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(Bloomberg Opinion) -- The maker of Aston Martin sports cars is considering raising cash from an expensive corner of the bond market. The hope must be that this is just one part of a more radical attempt to strengthen its finances — and not the last resort.Aston Martin Lagonda Global Holdings Plc is looking at issuing an unsecured junk bond that’s rated triple C (well below investment grade), Bloomberg News reported on Friday. That would add to the company’s already high leverage. Net debt was five times its trailing 12-month Ebitda on June 30, by Aston’s own assessment. That multiple jumps even higher using more conservative measures of its profit. Aston has more than 800 million pounds ($1 billion) of gross debt due in 2022. Most of that is junk bonds secured on its assets. Their rating is B minus and they yield close to a punchy 9% — although trading is illiquid so that’s not a precise guide to Aston’s current funding costs.What then might Aston have to pay for issuing new debt that would get wiped out before the existing bonds if things go awry for the company? A rational investor would demand a yield comfortably above 10%. This might create more cash flow problems for Aston than it solves.Such a bond sale could, however, make sense in certain scenarios. The holders of Aston’s existing debt need the group to become durably profitable and self-funding as soon as possible. So they might want to extend more funding on terms that would make new investors balk. Indeed, Aston said in July that if it needed money it would go to familiar sources.And the carmaker’s requirement for expensive funding might be short-lived. It may soon have hopes of generating decent cash flow on its own. Its cool DBX sports utility vehicle is due to glide off the production line in the second quarter of next year. Maybe sales will match its looks.Yet it’s questionable whether stop-gap funding is enough to pay for the current business plan. Surely something more will have to give. A straightforward issue of new equity – say, through a rights offer, placing or introduction of a new investor – would give Aston genuine flexibility, but the company has seemed opposed to such a move.That leaves quasi-equity, in the form of a bond that could convert into stock when the share price is higher, or accepting that the strategy as it stands simply isn't affordable and that capital spending has to fall. Either way, Aston’s reliance on the junk market can only go so far.To contact the authors of this story: Chris Hughes at email@example.comMarcus Ashworth at firstname.lastname@example.orgTo contact the editor responsible for this story: James Boxell at email@example.comThis column does not necessarily reflect the opinion of the editorial board or Bloomberg LP and its owners.Chris Hughes is a Bloomberg Opinion columnist covering deals. He previously worked for Reuters Breakingviews, as well as the Financial Times and the Independent newspaper.Marcus Ashworth is a Bloomberg Opinion columnist covering European markets. He spent three decades in the banking industry, most recently as chief markets strategist at Haitong Securities in London.For more articles like this, please visit us at bloomberg.com/opinion©2019 Bloomberg L.P.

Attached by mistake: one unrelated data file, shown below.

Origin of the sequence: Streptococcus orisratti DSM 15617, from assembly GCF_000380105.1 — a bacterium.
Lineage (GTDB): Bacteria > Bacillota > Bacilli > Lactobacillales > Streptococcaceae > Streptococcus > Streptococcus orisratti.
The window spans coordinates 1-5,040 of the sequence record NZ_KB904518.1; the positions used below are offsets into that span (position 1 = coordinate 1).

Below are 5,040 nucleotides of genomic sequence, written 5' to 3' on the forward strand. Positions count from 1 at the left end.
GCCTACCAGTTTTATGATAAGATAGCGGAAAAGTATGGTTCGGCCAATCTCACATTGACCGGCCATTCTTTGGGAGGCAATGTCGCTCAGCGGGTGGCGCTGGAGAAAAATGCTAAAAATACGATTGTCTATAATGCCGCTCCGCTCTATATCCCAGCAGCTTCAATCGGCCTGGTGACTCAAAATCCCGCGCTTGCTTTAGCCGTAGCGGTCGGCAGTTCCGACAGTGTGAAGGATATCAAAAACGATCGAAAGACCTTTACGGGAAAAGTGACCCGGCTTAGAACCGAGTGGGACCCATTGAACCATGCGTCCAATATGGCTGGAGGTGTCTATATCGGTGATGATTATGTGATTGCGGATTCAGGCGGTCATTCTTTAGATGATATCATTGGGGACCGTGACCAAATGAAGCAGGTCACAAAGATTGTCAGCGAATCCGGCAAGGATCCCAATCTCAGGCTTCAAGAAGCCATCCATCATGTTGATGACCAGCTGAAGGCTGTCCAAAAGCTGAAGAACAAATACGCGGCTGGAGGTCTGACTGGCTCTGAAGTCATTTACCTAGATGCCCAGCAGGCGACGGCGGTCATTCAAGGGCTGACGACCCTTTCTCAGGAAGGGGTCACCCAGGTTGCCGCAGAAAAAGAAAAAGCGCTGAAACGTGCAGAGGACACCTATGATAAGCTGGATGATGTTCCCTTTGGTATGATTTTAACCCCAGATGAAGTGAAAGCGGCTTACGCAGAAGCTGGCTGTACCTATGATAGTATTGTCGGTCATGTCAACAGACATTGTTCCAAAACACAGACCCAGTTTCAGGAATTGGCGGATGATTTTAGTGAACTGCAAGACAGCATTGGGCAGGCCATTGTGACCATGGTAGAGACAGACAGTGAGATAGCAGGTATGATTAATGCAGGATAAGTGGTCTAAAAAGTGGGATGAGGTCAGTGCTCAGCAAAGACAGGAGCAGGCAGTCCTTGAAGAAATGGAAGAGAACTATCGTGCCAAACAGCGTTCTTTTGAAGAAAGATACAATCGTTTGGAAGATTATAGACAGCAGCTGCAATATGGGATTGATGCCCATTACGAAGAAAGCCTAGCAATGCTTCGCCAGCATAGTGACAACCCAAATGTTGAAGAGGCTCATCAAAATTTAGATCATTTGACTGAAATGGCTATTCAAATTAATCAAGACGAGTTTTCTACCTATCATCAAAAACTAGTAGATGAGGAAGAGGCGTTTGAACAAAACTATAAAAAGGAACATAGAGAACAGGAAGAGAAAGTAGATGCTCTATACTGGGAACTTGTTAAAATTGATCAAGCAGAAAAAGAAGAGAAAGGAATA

(Bloomberg) -- Aston Martin Lagonda Global Holdings Plc may soon return to Europe’s bond market to offset pressure on the luxury carmaker’s free cash flow, according to four people familiar with the matter.The potential debt issuance will be unsecured and rated CCC, according to two of the people, who are not authorized to speak publicly and asked not to be identified. That would give existing bondholders a buffer given the company’s outstanding notes are all secured.“If we require some additional financing, from sources with which we are familiar, to maintain capacity and flexibility then that is exactly what we will go out and get,” a company spokeswoman said in emailed comments.The new financing is expected to bolster Aston Martin’s liquidity until it launches a new SUV model -- the DBX -- in April 2020. The U.K. carmaker generated about 900,000 pounds ($1.1 million) of cash from operations in the first half of the year, the lowest since it started to disclose earnings, data compiled by Bloomberg show.Another factor pressuring the company’s cash flow is the U.K. government’s refusal to grant export finance, some of the people familiar said. A lack of government-backed funding may have accelerated the timetable to launch new debt, they added.The Gaydon-based manufacturer has blamed its ailing sales on ongoing Brexit uncertainty and a wider fallout in the auto industry this year. Its equity has slumped 70% since the company went public at 19 pounds per share 11 months ago.Aston Martin avoided a public debt offering in April and instead opted to privately place $190 million of bonds in April. That issuance would allow the company “to weather the difficult industry conditions,” S&P Global Ratings said at the time.To contact the reporter on this story: Laura Benitez in London at firstname.lastname@example.orgTo contact the editors responsible for this story: Vivianne Rodrigues at email@example.com, Charles DalyFor more articles like this, please visit us at bloomberg.com©2019 Bloomberg L.P.